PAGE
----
3.3 Key Similarities and Differences Among the 16 AI Text Detectors

Table 5 highlights the characteristics that set each detector apart from the others. Copyleaks, TurnItIn, and Originality.ai are similar in many respects. Likewise, ZeroGPT and GPTZero are much the same, as are Sapling and ContentDetector.ai.

Table 5

Effectiveness of the 16 AI text detectors

Detector Overall accuracy Accuracy, GPT-3.5 Accuracy, GPT-4 Decisive-ness False positives False negatives
Copyleaksa V. high V. high V. high High
TurnItIn V. high V. high V. high High
Originality.aia V. high V. high V. high High
Scribbr High V. high High
ZeroGPTa High V. high
Grammica High V. high Low High
GPTZeroa High V. high
Crossplaga High Many Many
OpenAIa V. high Low
IvyPanda V. high Low Low
GPT Radara V. high Low High Many
SEO.ai V. high Low Many
Content at Scalea Low Many
Writera Low High Many Many
Saplinga Low Low Low
ContentDetector.ai Low Low Low

aAppears on at least two of the “best AI text detector” websites.

The three accuracy columns in Table 5 are based not just on percentage correct, but on percentage incorrect and the ratio of correct to incorrect responses. For example, GPTZero has a high accuracy designation while Crossplag does not – but this cannot be attributed to the one-point difference in their accuracy rates. Instead, it reflects the fact that GPTZero has a lower rate of incorrect responses. When the type of document is unclear, GPTZero generally gives a response of uncertain. In contrast, Crossplag is more likely to label AI text as human and vice versa.

As described in Section 3.1, many detectors are effective at identifying GPT-3.5 text but ineffective at identifying GPT-4 text. This same result can be seen when percentage incorrect is taken into account. In particular, four detectors have excellent performance with regard to GPT-3.5 but very poor performance with regard to GPT-4. GPT Radar is perhaps the best example of this, with correct responses for 98% of the GPT-3.5 documents but for just 31% of the GPT-4 documents – worse than might be expected due to chance alone.

The decisiveness column represents the percentage of documents for which each detector gave responses of AI or human rather than uncertain. The high decisiveness label was assigned to detectors with uncertainty rates lower than 4% and the low label to those with uncertainty rates higher than 22%.

The false positives column identifies the detectors that are especially likely to respond AI when evaluating papers written by humans. The four detectors labeled many each have false positive rates of 10–14%. In contrast, the other detectors each have no more than a single false positive within the set of 42 human-generated documents.

Likewise, the false negatives column identifies the detectors that are especially likely to respond human for papers that were actually produced by an AI. Crossplag, GPT Radar, and Writer each have false negative rates of 23–36%, while the other detectors have a maximum rate of 17% and a mean of 6.5%.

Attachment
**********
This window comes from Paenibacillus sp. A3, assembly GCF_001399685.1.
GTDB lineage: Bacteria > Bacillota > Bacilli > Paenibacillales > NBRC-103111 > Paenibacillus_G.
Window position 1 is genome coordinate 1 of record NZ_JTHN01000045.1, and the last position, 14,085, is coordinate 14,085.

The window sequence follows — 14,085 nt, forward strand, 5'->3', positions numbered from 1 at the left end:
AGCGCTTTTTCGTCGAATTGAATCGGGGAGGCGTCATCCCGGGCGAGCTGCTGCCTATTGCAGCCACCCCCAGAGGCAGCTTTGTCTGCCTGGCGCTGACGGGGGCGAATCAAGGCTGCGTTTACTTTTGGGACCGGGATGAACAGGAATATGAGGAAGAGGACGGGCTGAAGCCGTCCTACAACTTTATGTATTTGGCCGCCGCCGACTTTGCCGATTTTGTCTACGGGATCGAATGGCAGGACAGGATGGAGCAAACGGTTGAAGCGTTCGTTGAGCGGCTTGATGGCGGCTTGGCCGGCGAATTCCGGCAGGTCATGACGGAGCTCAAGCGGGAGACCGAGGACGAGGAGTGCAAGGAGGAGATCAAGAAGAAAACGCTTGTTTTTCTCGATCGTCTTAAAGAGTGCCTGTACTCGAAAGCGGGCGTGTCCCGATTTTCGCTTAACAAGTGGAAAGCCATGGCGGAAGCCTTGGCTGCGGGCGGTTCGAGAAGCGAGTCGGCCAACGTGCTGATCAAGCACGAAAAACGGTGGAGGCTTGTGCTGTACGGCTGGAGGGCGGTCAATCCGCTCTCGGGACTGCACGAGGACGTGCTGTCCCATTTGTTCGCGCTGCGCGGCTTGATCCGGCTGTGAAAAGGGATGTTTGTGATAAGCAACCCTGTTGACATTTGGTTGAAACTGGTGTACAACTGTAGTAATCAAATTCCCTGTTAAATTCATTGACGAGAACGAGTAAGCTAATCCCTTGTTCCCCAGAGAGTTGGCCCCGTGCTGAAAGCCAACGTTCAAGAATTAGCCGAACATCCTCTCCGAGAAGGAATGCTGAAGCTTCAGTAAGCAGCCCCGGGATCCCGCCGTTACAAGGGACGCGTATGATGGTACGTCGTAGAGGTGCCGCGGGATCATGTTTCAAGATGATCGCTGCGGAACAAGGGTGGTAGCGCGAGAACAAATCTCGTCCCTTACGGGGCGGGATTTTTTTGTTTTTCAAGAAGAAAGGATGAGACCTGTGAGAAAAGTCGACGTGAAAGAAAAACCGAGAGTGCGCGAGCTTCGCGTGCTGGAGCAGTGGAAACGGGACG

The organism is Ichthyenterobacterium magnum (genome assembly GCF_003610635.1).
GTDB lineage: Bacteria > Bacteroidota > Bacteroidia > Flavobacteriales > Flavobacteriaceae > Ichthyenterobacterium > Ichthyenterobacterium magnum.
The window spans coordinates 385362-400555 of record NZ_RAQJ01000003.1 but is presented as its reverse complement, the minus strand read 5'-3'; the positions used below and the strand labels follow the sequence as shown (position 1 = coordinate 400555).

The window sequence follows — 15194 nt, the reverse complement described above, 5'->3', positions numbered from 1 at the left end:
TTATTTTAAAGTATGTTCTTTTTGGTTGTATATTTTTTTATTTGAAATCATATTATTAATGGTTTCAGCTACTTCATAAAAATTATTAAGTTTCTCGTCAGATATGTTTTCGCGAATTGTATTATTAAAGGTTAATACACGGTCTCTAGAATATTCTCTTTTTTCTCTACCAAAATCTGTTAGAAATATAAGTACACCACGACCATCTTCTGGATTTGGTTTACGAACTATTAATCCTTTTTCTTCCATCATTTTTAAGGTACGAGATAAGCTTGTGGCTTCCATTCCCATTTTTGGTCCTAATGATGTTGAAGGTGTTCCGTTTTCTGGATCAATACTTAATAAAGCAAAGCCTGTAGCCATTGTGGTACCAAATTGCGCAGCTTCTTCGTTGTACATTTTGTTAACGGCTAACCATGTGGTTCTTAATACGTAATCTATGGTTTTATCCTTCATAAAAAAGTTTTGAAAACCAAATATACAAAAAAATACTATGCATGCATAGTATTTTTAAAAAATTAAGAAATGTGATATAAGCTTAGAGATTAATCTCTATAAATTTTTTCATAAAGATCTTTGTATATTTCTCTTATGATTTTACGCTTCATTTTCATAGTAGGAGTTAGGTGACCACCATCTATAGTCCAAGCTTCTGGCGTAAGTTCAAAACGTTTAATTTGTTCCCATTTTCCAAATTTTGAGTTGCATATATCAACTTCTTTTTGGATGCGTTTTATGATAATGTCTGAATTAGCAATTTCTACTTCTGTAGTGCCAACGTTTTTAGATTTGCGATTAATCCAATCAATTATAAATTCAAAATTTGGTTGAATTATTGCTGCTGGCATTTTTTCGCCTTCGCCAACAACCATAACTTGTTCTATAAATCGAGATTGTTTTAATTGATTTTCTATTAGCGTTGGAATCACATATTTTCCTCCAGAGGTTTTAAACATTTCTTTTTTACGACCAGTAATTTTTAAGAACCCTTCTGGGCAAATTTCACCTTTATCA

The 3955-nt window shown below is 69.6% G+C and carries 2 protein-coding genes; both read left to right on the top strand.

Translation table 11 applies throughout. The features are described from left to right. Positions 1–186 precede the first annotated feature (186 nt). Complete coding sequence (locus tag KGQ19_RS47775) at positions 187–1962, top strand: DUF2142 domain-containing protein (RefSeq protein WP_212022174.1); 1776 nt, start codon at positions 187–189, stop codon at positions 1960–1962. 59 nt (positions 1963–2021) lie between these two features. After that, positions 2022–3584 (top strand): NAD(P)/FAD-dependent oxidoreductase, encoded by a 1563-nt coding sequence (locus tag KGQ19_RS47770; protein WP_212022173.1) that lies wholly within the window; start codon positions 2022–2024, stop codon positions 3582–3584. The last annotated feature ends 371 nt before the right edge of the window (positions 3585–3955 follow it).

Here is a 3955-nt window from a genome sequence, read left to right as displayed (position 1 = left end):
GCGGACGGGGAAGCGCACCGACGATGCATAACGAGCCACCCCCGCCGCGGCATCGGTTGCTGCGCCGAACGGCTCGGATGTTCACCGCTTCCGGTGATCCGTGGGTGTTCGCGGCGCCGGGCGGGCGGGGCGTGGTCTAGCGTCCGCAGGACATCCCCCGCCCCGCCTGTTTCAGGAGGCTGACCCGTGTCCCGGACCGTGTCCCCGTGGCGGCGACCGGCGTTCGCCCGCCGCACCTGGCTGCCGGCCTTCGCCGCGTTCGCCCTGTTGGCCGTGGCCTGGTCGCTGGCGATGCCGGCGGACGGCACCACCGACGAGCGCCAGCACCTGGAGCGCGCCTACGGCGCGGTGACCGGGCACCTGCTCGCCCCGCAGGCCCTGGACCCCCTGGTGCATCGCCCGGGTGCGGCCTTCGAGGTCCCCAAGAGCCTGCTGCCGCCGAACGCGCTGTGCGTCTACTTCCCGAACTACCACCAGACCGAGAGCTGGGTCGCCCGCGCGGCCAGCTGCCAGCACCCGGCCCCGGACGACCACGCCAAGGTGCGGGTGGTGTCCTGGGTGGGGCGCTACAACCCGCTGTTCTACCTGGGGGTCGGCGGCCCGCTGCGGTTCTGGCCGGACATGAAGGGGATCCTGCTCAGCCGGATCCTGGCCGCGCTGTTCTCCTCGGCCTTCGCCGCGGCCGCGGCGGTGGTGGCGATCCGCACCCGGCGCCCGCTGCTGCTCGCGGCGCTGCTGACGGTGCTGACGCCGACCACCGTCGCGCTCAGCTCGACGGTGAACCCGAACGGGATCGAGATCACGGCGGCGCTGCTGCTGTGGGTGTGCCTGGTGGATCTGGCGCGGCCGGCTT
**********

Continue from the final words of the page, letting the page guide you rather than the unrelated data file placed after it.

The many false positives for SEO.ai and Content at Scale reflect their general tendency to declare that text is AI rather than human. Likewise, the many false negatives for GPT Radar reflect its tendency to label text as human rather than AI. The situation is different for Crossplag and Writer, however. Those two detectors have many false positives and many false negatives due to a combination of relative inaccuracy and high decisiveness. Overall, the more accurate detectors tend to be more decisive – the correlation between percentage correct and percentage uncertain is −0.68 – but Crossplag and Writer are exceptions to that general relationship.

4 Conclusion

4.1 Main Findings

The results of this study support three main conclusions:

  1. Three AI text detectors – Copyleaks, TurnItIn, and Originality – have very high accuracy with all three sets of documents examined for this study: GPT-3.5 papers, GPT-4 papers, and human-generated papers.

  2. Most of the other detectors can distinguish between GPT-3.5 papers and human-generated papers with reasonably high accuracy. However, most are ineffective at distinguishing between GPT-4 papers and papers written by students.

  3. In general, a detector’s free or paid status is not a good indicator of its accuracy, nor is its appearance on the “best AI text detector” lists considered here.

Several recent articles in the popular press have asserted that AI-generated text is almost impossible to identify (Heikkilä, 2023; Maruccia, 2023; Mujezinovic, 2023; Wiggers, 2023; Williams, 2023), and it is true that most detectors perform poorly with GPT-4 documents. However, these results also suggest that technological improvements in publicly available AI text generators are matched very quickly by improvements in the capabilities of the best AI text detectors. The release of GPT-4 in March 2023 may have given AI users a temporary ability to pass off AI text as human-authored – but less than 4 months later, the three most effective AI text detectors perform just as well with GPT-4 documents as with GPT-3.5 documents.

4.2 Previous Research and New Results

Previous research suggests that TurnItIn, ZeroGPT, and GPT-2/RoBERTa are among the more accurate AI text detectors (Tables 1 and 2). These results support those earlier findings with regard to TurnItIn and ZeroGPT.